Mr. Lawrence Fink, Chief Executive Officer

BlackRock, Inc.

Park Avenue Plaza

55 East 52nd Street

New York, NY 10055-0003


Dear Mr. Fink,

Over the past year or so, thanks in part to the Business Roundtable’s sanctimonious adoption of it as the new “ideal” for American business, the term “stakeholder capitalism” has taken deep root in the business world.  There are, we believe, several issues with this term, with its use, and with the effects it is intended to elicit among business leaders and business consumers alike.  These issues loom even larger now, in the most challenging business environment since the Great Depression.

On the surface, this change in business-focus seems innocuous enough.  In truth, however, it is this innocuousness that betrays the deception and the real agenda at the heart of this effort.

The word “stakeholder,” when used in this context, is intentionally nebulous.  It can mean whatever the user chooses it to mean.  And therefore, it means nothing.

Those of us who have run businesses, or who DO run businesses, know that being shareholder-focused entails a great deal more than our critics pretend.  Being a manager or a director of a shareholder-focused company means balancing the needs of various constituencies, including: customers; employees; equity and debt investors, government agencies; and members of the local community.  A successful business must harmonize the differing and often competing requirements of these constituencies, delivering value and consistency to customers and a productive and safe work environment for employees, all while meeting federal, state, local regulatory requirements and maintaining a positive presence in the community.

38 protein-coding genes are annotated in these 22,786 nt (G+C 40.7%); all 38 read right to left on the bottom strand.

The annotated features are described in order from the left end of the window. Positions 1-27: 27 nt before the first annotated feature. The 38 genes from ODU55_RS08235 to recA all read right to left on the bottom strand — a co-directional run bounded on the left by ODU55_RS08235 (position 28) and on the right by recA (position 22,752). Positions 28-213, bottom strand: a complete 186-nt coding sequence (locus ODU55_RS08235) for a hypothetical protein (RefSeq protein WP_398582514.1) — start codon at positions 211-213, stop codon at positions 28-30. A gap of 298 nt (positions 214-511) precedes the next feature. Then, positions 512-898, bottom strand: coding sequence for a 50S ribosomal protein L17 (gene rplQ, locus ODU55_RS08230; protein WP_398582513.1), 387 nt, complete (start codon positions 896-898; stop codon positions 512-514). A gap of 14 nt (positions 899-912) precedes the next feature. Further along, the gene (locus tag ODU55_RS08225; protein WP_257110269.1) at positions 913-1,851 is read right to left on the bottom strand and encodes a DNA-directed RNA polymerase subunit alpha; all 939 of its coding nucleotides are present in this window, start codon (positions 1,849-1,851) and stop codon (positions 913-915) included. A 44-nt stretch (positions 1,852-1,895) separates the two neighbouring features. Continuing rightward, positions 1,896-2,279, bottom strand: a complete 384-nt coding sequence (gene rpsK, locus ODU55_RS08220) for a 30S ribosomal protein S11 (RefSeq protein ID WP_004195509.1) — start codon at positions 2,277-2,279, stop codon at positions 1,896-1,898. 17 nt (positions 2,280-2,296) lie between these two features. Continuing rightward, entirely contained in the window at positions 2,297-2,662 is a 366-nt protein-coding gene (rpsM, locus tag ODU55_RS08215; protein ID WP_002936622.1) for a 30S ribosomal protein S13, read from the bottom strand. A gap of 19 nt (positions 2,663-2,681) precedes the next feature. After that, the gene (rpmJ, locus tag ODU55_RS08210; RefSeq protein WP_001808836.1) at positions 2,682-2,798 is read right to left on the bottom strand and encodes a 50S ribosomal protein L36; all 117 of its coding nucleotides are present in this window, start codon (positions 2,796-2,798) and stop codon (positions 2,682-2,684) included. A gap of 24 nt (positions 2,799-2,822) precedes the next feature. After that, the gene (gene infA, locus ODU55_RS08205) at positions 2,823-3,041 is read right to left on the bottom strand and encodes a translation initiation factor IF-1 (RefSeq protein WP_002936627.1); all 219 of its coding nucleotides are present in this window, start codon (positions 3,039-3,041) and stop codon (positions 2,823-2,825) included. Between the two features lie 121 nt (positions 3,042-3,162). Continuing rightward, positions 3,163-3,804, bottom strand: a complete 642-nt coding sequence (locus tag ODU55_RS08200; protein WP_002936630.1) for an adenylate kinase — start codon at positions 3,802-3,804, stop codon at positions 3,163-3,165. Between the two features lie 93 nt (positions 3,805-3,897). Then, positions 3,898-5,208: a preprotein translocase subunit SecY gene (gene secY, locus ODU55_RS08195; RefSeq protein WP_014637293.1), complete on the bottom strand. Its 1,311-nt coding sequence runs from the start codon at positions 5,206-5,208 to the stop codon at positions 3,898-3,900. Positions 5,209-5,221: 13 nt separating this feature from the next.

Additionally, we note that most American corporations are already, as practicable, quite forward-looking and concerned with long-term issues and prospects.  As such, they strive not merely to meet, but to exceed environmental and other regulatory demands.  The effective and profitable deployment of capital in our current regulatory environment is difficult enough.  Adding another layer of risk to that decision-making process, thereby penalizing companies that are already going above and beyond, would be costly, destructive and, frankly, unfair.

Given all of this, we believe that any honest assessment of the successful “shareholder” model MUST acknowledge that it is inarguably stakeholder friendly as well.  The distinction between the two models is purely cosmetic, an artificial construct purposefully fashioned to sow confusion and to permit its architects to pursue their own ends rather than those of American business.

In most cases, these ends are political.  By adopting an explicitly “stakeholder”-centered model, activists are attempting to subvert the great American process of self-government, substituting their own views and beliefs for those of the people.  By drawing a false distinction between shareholders and stakeholders, asset managers like BlackRock, CalPERS, and countless others intend to “target” corporations whose business models don’t meet their personal definitions of acceptable behavior.  Whether done to intimidate corporations into toeing the vacuous and amorphous “sustainability” line, or to force “unacceptable” corporations out of business, the net effect is the same, namely the creation of an overtly ideological and extra-legal regulatory regime.

We acknowledge that the existing legislative and regulatory regimes in this country are messy and inefficient.  But that, we believe, is a small price to pay for self-government.  By supplanting the untidiness of democratic governance with their own regulatory standards, the advocates of “sustainability” and “stakeholder capitalism” may enforce greater order and may achieve their policy preferences, but they will do so at the expense of every free-born Americans’ birthright.